WASHINGTON -- Speaking at the Arizona GOP debate less than a week before the Michigan primary, Mitt Romney defended the stance he took in 2008 against a federal assistance plan for Detroit automakers, arguing that the companies should have been left to go bankrupt and face the free market.
"These companies need to go through managed bankruptcy," Romney said to applause from the Michigan crowd. Rather than receive federal aid or loans to whether the downturn, the companies should have been left on their own to "shed the extra costs" incurred by labor contracts with the United Auto Workers union, Romney said.
"No way would we allow the auto industry to totally implode and disappear," Romney added carefully. "It would go through bankruptcy."
In fact, GM and Chrysler eventually did go through bankruptcy -- with the help of the $80 billion financing plan started under the Bush administration and broadened under the Obama administration. Many people believe it's unlikely the companies could have weathered the bankruptcy process without some kind of federal intervention.
In November 2008, Romney penned an oft-cited opinion piece for the New York Times laying out his position. The piece was entitled "Let Detroit Go Bankrupt."
"If General Motors, Ford and Chrysler get the bailout that their chief executives asked for yesterday, you can kiss the American automotive industry goodbye," the piece started. "It won’t go overnight, but its demise will be virtually guaranteed."
Three years later, the auto industry has largely recovered since the crisis, and the financial rescue plan has played to Obama's political benefit. Romney's hardline stance may have endeared him to free-market conservatives, but there may be plenty of Republican voters in Michigan who continue to view the financial package as a prudent move.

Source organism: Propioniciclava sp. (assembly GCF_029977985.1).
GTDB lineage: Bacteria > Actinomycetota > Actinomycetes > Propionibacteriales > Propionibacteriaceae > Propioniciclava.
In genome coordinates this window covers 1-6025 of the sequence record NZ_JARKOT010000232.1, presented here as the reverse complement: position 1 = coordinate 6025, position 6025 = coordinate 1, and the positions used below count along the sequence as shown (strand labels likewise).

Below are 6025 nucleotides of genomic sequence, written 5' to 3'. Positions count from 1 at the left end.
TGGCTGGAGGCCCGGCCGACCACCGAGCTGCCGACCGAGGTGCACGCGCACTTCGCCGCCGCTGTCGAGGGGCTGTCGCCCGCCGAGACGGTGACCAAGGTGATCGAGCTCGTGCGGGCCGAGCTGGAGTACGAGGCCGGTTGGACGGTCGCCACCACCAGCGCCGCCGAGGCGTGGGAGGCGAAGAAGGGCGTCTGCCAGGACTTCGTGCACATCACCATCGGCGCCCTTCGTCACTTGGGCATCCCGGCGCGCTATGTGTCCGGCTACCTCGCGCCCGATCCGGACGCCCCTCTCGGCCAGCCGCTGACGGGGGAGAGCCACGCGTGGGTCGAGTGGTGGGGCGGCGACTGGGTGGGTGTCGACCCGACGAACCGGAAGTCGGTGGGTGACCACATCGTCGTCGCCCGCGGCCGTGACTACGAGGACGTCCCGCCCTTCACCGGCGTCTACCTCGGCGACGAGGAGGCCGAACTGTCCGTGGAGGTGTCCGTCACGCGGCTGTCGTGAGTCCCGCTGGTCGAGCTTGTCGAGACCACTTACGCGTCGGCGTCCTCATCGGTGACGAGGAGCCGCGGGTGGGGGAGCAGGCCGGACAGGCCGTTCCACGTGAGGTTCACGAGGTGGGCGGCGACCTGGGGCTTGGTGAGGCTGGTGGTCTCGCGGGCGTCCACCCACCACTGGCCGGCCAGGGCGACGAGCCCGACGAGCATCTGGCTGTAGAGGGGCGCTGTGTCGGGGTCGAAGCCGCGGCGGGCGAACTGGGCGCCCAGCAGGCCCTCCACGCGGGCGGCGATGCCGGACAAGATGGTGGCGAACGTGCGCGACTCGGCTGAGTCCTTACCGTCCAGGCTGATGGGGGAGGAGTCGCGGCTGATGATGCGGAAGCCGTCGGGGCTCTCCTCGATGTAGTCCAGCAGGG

During Wednesday night's debate, fellow GOP presidential hopeful Rick Santorum knocked Romney for what he described as inconsistency on the bailout issue. The former Massachusetts governor may have bristled at the idea of an auto bailout, Santorum noted, but he supported the much larger bailout of America's major banks, an industry that counts Romney as one of its own.
"He supported the folks on Wall Street," Santorum said of Romney. "When it came to the folks in Detroit he said no.... I believe in markets, and not just when they're convenient for me."
Separating the auto and bank rescues, Romney argued that leaving the major lenders to the free market would have had devastating effects across the economy. "I was concerned that if we didn’t do something there was a pretty high risk that not just Wall Street but all banks would collapse," Romney said.
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